ALEXANDRIA, Va. — Legislation that would extend increased federal assistance to state Medicaid programs and remedy the accreditation requirement for pharmacies selling durable medical equipment (DME) drew praise this week from the National Association of Chain Drug Stores.
NACDS said Tuesday it sent a letter to Senate Health Care Subcommittee chairman John Rockefeller (D., W.Va.) to express support for his bill, S. 3000, which would extend for six months the temporary hike in federal funds for state Medicaid programs.
The association also applauded a provision of the recently unveiled Democratic Senate jobs bill that would ease what chain drug retailers see as stringent accreditation and surety bond requirements for pharmacies providing DME via Medicare.
NACDS noted that with the uncertain timing of the Senate’s consideration of the jobs bill, it’s urging the inclusion of Sen. Rockefeller’s bill in that legislation as an amendment or through some other mechanism. The Rockefeller bill would extend until June 2011 the temporary increase in the Federal Medical Assistance Percentage (FMAP) that originally was included in last year’s American Recovery and Reinvestment Act legislation.
"NACDS emphasizes the importance of patients’ taking their medications appropriately," NACDS president and chief executive officer Steve Anderson said in a statement. "Extending the current FMAP increase means states are less likely to cut their Medicaid program benefits and jeopardize the ability of our most vulnerable patients to stay on their medication therapies."
NACDS added that a provision in the Democratic Senate jobs bill would provide relief from the DME accreditation requirements.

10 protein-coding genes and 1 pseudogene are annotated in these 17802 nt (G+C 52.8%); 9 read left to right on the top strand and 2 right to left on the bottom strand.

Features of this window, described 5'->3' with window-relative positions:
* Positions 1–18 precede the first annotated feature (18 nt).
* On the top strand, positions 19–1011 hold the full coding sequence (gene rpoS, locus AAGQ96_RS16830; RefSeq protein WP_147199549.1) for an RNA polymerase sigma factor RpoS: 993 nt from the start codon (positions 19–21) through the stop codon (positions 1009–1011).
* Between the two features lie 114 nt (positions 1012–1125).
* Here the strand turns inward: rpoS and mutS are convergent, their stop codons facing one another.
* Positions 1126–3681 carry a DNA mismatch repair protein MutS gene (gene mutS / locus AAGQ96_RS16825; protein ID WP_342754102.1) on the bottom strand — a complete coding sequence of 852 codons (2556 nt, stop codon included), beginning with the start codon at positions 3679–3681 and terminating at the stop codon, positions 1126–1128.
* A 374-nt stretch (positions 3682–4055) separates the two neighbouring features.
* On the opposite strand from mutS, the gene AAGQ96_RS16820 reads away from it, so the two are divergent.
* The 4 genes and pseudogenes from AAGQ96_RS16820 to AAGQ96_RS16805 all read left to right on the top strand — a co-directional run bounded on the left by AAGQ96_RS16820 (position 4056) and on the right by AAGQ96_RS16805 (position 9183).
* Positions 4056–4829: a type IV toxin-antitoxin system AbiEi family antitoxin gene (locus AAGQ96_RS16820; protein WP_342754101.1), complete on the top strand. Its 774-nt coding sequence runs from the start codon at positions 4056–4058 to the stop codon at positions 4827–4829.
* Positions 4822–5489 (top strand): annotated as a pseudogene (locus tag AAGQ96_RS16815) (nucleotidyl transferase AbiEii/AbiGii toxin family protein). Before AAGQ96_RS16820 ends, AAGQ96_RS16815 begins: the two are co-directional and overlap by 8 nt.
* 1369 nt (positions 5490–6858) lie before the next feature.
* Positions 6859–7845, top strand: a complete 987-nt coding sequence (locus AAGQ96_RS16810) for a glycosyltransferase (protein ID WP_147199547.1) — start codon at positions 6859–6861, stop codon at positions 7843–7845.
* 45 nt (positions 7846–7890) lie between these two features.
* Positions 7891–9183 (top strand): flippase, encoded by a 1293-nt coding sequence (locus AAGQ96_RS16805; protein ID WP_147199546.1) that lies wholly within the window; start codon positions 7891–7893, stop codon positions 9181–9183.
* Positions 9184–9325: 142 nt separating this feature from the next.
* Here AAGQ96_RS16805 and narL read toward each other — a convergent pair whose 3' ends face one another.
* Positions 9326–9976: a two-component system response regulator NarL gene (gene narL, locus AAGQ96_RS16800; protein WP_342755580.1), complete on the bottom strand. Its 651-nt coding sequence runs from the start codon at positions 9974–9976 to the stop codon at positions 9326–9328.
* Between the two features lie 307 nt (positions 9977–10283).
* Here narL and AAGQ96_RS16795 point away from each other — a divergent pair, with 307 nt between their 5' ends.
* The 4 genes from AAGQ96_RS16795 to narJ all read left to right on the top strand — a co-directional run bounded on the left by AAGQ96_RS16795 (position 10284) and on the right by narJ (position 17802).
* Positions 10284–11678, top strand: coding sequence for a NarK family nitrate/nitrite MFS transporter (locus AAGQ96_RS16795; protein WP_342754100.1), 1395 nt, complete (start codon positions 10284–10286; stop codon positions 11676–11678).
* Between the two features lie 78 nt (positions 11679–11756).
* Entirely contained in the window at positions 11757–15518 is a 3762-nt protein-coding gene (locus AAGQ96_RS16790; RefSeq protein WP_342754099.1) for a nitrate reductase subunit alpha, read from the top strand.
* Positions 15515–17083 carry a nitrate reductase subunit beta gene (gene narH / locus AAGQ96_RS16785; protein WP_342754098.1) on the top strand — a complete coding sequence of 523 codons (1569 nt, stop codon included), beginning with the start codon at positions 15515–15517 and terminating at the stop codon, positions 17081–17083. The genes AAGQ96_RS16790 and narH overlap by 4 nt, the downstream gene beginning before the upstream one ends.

"Pharmacies should not be subject to duplicative, unnecessary requirements that have the effect of reducing DME access for patients," Anderson remarked. "This issue was among the most frequently raised topics at the NACDS Regional Chain Conference this week, and it remains a top priority for this association."
The National Community Pharmacists Association also has applauded Senate leaders for including in the jobs bill a permanent exemption for most community pharmacies from Medicare’s accreditation requirements for DME providers.
"NCPA strongly supports the Medicare provision. It will give Medicare beneficiaries, especially those in rural areas, access to diabetes testing strips and other essential medical products from trusted providers at their local pharmacies," NCPA executive vice president and CEO Bruce Roberts said in a statement. "Enactment of this provision will both benefit patients and realize a longtime legislative priority of NCPA. We especially want to thank Sens. Max Baucus, Charles Grassley, Sam Brownback and Jon Tester for all their work."
Roberts pointed out that pharmacists are already state-licensed and that 17 other state-regulated health care providers have been exempted from the regulation.
"It’s simply unreasonable to ask community pharmacists, many of whom derive only a small fraction of their business from these sales while providing a substantial benefit to the community, to complete such an expensive, time-consuming accreditation process every three years in order to stay in this market," he explained. "Those pharmacies that already completed the accreditation process will be spared the time and expense of repeating the process two years from now."
*Editor’s Note: Story updated Feb. 12 to include comment from the NCPA.
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